La Niña’s cool, but dry weather conditions provided less pollen and nectar for bees.
University of Adelaide and Environment Institute member, researcher Dr Katja Hogendoorn said dry periods were having a “major impact” on feed availability for native and honey bees.
“The very hot summers and heatwaves during spring cause the flowers to dissipate very quickly,” she said.
“Eucalypts appear to flower without producing much nectar at all. Nectar is produced by glands in flowers – it requires an uptake of water, and if the water cannot be taken up then nectar cannot be produced in copious amounts. Not every summer is extremely hot… but the average temperature has gone up and the heatwaves have become longer and more intense.
“Climate change is happening and that has been predicted by scientists for a very long time.”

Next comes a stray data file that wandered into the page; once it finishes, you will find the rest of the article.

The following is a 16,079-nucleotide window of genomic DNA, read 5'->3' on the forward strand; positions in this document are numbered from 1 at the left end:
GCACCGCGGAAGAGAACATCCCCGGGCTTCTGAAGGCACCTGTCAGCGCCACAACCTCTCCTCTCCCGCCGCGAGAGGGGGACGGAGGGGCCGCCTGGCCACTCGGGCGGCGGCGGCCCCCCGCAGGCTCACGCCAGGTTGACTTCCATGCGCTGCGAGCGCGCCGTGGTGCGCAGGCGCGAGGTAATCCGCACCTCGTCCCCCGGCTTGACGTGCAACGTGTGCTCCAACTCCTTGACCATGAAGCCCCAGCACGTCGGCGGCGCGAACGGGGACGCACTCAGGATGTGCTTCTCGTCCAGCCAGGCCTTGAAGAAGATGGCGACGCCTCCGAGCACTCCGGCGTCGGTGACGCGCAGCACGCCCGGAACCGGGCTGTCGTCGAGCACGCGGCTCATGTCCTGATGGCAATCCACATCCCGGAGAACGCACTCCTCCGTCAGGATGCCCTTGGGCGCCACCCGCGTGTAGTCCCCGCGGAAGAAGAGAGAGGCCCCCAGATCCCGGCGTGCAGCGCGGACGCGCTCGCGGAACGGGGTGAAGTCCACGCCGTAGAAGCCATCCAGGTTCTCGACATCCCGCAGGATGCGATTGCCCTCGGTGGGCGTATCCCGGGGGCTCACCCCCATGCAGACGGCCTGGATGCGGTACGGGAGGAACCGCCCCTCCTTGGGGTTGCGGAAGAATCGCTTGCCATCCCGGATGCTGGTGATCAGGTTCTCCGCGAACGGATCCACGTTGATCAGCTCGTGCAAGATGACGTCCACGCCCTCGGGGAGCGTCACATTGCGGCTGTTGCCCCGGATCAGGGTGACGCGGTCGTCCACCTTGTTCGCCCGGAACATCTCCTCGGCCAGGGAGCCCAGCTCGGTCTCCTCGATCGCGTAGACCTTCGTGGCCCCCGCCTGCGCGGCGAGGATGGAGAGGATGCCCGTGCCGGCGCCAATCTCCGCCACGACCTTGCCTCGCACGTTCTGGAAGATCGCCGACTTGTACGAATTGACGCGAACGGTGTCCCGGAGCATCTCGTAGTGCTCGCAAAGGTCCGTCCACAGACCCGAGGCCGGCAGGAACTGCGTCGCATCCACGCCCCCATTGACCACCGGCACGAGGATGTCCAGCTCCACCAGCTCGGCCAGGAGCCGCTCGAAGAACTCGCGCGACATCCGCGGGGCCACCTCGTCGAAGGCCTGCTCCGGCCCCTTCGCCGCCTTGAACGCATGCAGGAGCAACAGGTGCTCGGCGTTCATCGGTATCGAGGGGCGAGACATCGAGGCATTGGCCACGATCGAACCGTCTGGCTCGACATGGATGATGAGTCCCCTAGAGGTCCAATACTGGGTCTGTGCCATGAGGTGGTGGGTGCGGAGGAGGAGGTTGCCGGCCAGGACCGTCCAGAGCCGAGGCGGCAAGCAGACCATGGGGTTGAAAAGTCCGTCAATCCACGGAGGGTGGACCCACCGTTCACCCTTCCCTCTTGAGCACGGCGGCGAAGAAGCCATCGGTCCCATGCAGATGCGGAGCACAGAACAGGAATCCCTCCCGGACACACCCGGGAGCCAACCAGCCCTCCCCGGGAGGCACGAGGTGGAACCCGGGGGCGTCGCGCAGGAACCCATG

Dr Hogendoorn has been researching ways farmers can revegetate their land to attract native and farmed bees while improving their pollination outcomes.
“I was trying to find out what the farmer can plant and how much that benefits them,” she said. “Generally, native vegetation in a proximity of 200 metres from the crop can benefit crop pollination.”
Producers have reported honey yields dropping up to 40 per cent below average in what has been a “frustrating” year, with supplementary feeding becoming more common.
Originally featured in the NewDaily.